When I was in elementary school, I had a teacher that taught me a good mnemonic device for remembering the symbols for greater than and less than. She said to imagine a crocodile (or a hungry bird or a Pac-Man or something) in between the two numbers. The crocobirdman would always open its mouth and eat the larger number. Little did I know back then that I would later find myself facing grids of over one hundred of these symbols in varying patterns. In Futoshiki, a Sudoku-like number puzzle, your goal is to fill in the grid using a slew of inequality symbols as your only hints.

Like in Sudoku puzzles, Futoshiki puzzles have one of each digit in every row and column. You will often come across puzzles that have no starting digits, so you must rely on the inequality clues to fill in the grid. For example, if you find a chain of boxes that are greater than the next box in line, you could assume the positions of higher and lower digits in that chain. To input a number, you can either click and hold a box then drag down to the number you want, or use the [arrow] keys to move the yellow outline to the box you want and press the number key on your keyboard.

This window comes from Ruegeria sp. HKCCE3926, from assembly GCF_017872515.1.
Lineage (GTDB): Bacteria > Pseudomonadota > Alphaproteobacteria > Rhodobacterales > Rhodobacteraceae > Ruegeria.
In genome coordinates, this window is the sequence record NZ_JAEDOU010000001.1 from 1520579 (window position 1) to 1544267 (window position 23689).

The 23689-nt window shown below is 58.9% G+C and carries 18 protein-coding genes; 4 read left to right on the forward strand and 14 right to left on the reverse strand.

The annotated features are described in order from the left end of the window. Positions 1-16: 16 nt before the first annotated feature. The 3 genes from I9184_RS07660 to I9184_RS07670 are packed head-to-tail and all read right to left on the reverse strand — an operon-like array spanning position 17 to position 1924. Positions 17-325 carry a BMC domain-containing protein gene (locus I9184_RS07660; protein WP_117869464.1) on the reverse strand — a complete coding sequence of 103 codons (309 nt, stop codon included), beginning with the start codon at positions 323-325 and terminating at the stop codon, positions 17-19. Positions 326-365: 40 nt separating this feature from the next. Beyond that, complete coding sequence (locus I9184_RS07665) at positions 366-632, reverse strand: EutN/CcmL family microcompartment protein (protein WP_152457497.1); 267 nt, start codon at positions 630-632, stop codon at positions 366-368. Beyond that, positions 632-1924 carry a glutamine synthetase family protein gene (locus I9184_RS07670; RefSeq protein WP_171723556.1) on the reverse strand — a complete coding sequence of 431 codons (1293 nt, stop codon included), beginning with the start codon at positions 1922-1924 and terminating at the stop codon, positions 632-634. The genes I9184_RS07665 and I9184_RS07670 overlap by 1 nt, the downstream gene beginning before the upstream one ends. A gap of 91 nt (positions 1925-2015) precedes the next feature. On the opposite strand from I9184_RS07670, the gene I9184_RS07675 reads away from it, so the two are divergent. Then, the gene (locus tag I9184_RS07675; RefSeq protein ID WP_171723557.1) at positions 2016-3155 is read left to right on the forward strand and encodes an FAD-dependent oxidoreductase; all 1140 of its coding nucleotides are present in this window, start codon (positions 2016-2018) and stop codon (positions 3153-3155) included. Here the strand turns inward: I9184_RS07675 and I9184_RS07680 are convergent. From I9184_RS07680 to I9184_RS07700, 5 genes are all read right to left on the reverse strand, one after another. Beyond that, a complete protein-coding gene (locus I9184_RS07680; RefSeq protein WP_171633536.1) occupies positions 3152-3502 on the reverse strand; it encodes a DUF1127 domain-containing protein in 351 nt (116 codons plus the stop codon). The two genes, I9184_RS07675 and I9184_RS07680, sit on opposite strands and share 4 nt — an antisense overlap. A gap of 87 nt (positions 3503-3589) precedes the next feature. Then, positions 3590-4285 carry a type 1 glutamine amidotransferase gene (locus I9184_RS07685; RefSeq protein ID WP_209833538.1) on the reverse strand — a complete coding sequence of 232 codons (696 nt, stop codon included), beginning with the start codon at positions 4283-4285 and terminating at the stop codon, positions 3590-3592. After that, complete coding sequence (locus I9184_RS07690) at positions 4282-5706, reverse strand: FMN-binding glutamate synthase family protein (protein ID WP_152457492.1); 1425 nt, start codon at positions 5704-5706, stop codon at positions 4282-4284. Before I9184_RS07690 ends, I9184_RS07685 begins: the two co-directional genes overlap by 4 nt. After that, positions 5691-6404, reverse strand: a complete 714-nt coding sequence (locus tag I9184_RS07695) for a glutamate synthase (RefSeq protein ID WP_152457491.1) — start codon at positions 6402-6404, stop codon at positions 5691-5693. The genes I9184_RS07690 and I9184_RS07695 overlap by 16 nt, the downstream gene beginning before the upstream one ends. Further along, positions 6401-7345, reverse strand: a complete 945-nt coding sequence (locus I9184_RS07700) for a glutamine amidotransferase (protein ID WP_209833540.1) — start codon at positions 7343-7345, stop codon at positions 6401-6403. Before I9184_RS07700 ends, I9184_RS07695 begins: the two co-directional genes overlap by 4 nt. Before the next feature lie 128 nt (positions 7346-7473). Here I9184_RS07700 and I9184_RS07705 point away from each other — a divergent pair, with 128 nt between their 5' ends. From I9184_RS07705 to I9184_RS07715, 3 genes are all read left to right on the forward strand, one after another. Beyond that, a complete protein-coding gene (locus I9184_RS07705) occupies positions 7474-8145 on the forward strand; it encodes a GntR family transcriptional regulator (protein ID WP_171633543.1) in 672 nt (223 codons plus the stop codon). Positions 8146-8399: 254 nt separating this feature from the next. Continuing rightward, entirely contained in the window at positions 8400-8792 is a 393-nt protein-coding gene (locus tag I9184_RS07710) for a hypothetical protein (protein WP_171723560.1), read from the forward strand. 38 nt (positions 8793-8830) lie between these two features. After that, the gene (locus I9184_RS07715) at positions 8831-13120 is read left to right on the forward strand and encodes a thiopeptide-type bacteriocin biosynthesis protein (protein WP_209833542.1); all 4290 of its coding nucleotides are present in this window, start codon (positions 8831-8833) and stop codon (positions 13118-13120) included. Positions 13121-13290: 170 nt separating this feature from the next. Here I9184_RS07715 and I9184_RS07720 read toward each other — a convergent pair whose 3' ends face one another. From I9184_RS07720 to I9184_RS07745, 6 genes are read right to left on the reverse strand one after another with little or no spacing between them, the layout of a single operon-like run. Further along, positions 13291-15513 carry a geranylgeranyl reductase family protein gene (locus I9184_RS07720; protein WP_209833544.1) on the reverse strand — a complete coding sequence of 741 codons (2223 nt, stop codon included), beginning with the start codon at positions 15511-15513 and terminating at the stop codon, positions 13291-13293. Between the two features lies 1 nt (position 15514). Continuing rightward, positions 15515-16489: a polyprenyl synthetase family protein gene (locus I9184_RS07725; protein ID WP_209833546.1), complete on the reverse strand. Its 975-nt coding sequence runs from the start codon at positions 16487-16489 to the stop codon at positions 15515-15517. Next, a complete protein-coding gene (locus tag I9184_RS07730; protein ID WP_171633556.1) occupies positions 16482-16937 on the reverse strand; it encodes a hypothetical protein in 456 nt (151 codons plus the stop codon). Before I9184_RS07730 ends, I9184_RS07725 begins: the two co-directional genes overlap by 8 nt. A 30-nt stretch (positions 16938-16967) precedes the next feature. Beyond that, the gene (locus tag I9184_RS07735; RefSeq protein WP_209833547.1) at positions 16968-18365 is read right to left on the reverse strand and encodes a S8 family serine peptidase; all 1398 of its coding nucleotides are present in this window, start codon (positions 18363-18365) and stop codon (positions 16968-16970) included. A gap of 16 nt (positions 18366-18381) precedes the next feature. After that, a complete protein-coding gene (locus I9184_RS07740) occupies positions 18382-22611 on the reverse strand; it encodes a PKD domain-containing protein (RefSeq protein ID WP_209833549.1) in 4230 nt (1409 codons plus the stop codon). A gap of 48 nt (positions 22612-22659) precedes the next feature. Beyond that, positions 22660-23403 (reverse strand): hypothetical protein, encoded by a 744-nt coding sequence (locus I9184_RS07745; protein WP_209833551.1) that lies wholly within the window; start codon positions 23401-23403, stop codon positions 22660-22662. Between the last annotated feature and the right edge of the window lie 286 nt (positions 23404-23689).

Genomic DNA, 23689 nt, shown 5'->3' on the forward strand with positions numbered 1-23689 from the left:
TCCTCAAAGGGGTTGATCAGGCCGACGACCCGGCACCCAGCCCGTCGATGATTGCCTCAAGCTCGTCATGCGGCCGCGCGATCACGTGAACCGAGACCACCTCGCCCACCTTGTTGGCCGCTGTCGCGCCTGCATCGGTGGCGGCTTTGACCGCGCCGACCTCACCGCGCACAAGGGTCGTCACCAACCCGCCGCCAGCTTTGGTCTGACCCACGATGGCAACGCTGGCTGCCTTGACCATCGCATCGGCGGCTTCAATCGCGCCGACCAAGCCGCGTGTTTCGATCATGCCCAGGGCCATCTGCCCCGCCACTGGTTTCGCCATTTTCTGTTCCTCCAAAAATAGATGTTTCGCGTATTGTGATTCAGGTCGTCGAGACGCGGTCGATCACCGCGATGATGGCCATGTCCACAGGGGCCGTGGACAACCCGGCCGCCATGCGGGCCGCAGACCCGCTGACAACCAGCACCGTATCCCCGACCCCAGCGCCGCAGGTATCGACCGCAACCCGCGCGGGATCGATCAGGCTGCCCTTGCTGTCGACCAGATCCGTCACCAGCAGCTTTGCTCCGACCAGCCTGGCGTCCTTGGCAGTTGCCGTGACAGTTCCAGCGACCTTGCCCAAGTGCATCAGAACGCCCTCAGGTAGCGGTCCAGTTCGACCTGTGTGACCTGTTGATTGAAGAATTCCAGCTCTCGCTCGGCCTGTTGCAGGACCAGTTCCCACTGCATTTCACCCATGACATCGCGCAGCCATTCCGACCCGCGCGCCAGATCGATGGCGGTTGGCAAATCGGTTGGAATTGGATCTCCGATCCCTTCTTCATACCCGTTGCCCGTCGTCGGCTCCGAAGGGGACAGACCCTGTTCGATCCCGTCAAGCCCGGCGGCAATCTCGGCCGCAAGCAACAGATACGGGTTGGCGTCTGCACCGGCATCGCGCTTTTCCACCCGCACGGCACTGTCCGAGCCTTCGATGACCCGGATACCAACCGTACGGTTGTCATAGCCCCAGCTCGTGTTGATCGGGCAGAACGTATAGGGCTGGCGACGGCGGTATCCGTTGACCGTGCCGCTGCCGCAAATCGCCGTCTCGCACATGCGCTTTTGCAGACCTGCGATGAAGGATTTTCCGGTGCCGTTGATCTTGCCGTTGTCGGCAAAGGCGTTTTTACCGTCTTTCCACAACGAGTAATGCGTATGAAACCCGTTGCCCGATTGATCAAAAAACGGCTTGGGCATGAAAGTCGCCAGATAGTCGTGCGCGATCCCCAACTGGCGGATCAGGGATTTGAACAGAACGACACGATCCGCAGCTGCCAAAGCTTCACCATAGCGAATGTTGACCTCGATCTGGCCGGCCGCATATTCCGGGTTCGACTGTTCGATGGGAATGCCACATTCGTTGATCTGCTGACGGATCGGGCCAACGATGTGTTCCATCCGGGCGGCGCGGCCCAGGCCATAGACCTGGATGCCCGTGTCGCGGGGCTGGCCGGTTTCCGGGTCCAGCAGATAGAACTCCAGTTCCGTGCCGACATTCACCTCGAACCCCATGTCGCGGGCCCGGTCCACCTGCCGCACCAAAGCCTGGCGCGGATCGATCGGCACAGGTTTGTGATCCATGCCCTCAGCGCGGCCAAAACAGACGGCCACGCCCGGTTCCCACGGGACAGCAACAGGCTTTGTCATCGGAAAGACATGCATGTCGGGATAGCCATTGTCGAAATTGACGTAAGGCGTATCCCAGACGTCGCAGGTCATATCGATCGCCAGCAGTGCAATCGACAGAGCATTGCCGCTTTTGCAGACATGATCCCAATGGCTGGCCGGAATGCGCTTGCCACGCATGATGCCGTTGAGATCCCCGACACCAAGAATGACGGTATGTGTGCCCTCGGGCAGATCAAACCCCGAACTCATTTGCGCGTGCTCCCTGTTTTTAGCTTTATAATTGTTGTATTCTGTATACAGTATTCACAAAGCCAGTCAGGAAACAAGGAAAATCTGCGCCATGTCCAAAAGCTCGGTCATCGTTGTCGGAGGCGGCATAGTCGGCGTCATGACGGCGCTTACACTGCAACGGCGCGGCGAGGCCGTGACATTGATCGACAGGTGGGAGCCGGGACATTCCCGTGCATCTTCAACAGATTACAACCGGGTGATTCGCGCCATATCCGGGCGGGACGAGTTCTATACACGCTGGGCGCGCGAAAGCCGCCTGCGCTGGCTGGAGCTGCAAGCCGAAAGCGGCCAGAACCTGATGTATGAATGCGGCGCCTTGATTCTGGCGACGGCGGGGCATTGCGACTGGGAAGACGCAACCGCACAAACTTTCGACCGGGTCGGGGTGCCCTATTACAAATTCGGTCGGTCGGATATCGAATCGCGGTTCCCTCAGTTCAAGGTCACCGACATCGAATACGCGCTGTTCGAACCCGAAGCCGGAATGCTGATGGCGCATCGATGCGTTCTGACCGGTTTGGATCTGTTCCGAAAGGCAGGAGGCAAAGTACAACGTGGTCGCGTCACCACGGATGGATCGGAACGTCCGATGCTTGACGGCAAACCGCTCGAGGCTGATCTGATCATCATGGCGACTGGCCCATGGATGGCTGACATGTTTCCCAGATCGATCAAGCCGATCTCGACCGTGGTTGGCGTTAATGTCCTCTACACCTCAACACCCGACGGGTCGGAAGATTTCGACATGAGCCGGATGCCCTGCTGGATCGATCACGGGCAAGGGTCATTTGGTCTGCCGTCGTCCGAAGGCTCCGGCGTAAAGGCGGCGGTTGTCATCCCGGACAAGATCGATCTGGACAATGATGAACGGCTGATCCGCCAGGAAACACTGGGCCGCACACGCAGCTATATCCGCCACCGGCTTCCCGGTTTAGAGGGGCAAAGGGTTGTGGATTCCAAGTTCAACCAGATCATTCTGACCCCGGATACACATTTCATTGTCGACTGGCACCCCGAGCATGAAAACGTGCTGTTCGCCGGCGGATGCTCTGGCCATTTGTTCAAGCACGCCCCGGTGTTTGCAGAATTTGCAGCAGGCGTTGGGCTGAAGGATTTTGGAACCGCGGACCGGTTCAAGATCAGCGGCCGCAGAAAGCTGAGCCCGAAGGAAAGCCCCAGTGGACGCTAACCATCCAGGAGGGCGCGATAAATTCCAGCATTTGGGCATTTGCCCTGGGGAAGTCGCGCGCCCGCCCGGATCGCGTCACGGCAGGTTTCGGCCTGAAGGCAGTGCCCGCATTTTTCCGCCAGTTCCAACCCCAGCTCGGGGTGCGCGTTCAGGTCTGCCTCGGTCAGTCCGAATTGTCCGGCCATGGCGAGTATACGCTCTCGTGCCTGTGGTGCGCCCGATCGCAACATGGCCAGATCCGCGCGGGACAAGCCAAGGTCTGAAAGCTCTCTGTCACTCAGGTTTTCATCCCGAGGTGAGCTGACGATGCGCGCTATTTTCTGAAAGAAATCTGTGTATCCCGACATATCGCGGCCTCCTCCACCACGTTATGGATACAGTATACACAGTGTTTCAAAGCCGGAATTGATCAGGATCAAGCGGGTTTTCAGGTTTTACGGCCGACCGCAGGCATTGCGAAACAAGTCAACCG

**Analysis:** For such an engaging puzzle, it's somewhat disappointing that the presentation for Futoshiki is a little bit lacking. As with Kakuro, another logic puzzle offering from the developer, ATK Solutions, the graphics are rather simple and the music is somewhat cheesy and might get grating after a bit (pun unintended). It would be easy to pass this game off as slightly amateurish if you didn't spend enough time with it.

But if you take the time to sit down and play a few puzzles, you'll realize one thing rather quickly: These puzzles can be deviously difficult. With so few clues to help you out, you'll most likely start to solve these puzzles by eliminating many possibilities before you can confidently fill in a single cell. Fortunately, you can use the pencil feature to write in potential answers, or even print out puzzles if you prefer to work them out on paper.